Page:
Linked by Thom Holwerda on Fri 28th Sep 2012 21:51 UTC, submitted by MOS6510
General Development "When I started writing programs in the late 80s it was pretty primitive and required a lot of study and skill. I was a young kid doing this stuff, the adults at that time had it even worse and some of them did start in the punch card era. This was back when programmers really had to earn their keep, and us newer generations are losing appreciation for that. A generation or two ago they may have been been better coders than us. More importantly they were better craftsmen, and we need to think about that." I'm no programmer, but I do understand that the current crop of programmers could learn a whole lot from older generations. I'm not going to burn my fingers on if they were better programmers or not, but I do believe they have a far greater understanding of the actual workings of a computer. Does the average 'app developer' have any clue whatsoever about low-level code, let alone something like assembly?
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RE: Web "developers"
by RareBreed on Sun 30th Sep 2012 16:47 UTC in reply to "Web "developers""
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Let me start off by saying that I am currently a linux device driver developer for SAS storage I consider myself a "to the metal" programmer. However, I also have quite a bit of experience with test automation, so I know both sides of the coin.

So as a rejoinder to this, I've heard hardcore C(++) and HDL also show a vast ignorance. To wit:
- (In regards to a distributed app) "Where is the exe that I can run to install this?"
- Recursion is stupid and should never be done because you can blow the stack (not realizing that other languages have tail-call optimization)
- Who have never heard of TDD
- Who have never heard of continuous integration
- Who think it is ok to rsh or telnet into remote machines
- Who thought that self-balancing trees were a new "invention"

I can't tell you how much prejudice I've seen with the "metal" programmers deriding web app and database guys. And yet if you ask them if they have ever done any themselves...they haven't.

My web application experience is extremely limited. I have played with a few web servers (cherrypy, pyramid, and jetty), and written some very small toy "hello world" kind of web apps. But I can tell you this...web programming is way harder than most "to the metal" programmers think it is. Same thing with database programming.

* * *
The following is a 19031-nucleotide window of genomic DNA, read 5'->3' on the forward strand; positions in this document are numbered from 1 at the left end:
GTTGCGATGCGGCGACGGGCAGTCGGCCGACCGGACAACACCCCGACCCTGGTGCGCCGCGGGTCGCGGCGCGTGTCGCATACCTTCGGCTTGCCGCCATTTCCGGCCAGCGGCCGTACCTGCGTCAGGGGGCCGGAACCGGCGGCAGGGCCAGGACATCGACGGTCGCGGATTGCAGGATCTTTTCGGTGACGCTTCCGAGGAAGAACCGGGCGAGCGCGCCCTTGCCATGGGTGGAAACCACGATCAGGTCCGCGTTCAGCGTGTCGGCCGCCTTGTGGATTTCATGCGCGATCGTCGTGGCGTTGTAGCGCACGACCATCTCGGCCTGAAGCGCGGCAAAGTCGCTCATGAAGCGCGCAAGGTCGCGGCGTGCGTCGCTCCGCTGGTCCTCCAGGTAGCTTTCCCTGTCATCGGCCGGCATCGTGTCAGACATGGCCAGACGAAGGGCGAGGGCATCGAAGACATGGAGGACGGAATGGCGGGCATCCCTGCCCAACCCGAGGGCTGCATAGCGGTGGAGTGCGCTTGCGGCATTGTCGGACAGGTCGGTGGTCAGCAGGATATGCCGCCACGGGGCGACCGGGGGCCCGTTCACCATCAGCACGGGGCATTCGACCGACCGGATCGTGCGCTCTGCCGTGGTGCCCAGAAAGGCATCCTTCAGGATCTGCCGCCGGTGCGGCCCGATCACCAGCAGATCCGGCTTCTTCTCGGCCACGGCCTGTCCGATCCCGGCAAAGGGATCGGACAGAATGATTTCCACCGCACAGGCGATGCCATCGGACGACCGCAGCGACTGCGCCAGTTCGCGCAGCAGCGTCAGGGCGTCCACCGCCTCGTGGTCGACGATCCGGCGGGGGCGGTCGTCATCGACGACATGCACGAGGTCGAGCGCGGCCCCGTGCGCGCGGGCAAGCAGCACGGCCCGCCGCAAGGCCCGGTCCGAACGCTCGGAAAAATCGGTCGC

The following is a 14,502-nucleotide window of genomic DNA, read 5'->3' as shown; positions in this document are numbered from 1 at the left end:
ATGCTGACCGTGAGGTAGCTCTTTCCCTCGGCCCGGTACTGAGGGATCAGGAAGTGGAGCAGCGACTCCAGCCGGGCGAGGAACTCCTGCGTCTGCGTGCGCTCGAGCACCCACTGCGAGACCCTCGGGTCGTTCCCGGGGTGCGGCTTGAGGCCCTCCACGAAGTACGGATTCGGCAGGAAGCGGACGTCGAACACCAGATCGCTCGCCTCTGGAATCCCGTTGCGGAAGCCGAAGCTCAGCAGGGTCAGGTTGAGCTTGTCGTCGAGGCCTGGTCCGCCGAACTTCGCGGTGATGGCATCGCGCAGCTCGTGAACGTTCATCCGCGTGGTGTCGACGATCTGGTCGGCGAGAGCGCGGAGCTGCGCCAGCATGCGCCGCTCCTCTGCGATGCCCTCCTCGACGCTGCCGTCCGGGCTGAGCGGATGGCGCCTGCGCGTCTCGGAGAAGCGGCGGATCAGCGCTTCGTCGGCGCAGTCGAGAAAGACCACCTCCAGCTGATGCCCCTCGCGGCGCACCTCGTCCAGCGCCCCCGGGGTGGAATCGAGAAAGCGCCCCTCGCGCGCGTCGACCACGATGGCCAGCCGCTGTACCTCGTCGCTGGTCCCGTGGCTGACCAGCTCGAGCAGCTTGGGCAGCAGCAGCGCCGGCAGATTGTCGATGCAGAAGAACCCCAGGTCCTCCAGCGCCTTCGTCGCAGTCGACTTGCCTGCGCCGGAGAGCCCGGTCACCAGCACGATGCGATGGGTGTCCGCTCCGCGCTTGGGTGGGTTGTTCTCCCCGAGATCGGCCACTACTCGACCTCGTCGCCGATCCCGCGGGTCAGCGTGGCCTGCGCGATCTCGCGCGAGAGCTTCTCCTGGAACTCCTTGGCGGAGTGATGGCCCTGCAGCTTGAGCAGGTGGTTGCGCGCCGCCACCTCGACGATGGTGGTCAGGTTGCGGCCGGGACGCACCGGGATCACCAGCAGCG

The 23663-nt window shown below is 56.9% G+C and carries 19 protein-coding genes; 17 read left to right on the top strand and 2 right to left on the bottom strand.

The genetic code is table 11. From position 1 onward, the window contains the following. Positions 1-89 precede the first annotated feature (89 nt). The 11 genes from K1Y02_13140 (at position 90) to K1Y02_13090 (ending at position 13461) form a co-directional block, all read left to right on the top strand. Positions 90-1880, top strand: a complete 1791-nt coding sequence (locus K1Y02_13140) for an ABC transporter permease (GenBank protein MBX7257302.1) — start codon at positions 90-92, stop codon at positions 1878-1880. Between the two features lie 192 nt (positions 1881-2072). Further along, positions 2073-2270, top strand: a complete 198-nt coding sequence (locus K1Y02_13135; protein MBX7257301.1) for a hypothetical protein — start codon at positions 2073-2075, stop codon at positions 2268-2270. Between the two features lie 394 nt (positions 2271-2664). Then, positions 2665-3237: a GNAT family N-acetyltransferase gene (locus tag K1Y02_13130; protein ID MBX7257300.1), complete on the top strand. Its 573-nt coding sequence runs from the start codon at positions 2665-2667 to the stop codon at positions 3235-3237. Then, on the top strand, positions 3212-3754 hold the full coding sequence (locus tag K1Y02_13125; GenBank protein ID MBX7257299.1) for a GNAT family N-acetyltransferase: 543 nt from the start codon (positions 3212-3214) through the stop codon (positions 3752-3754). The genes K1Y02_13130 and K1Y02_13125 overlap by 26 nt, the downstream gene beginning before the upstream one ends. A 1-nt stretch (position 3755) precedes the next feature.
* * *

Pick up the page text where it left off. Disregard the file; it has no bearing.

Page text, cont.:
Figuring out network problems, understanding the topology of the system (are you using virtualization?), understanding either multi-threaded or asynchronous (reactor/proactor) servers handling several tens of thousands of requests simultaneously...none of that is easy.

And yes, everything I described is back-end development. But I think many "metal" programmers only think of the front end devs (the guys writing front php or javascript, css, adobe AIR or javaFX for example). But even that isn't as easy as you think. They deride that as "scripting".

I know EE's and CE's who just couldn't grasp closures in javascript or lambdas in python. Showing them python generators or classes that dynamically generated classes or functions was a real stretch for them. In other words, their idea that "scripting" languages are toy languages was simply ignorance.

For some reason, many "to the metal" programmers somehow think that being able to do bit manipulation, access registers, time the hardware with the software, and juggle virtual-to-physical addresses somehow makes them superior. Even desktop application developers don't have to worry about things like dependency management or networking issues.

The sad fact is, most programmers specialize and are therefore unaware of the difficulties faced by the kinds of programming others do. I am fond of an old chinese saying regarding religion, but which I shall paraphrase for programming:

"If you only know one programming style, you know none"

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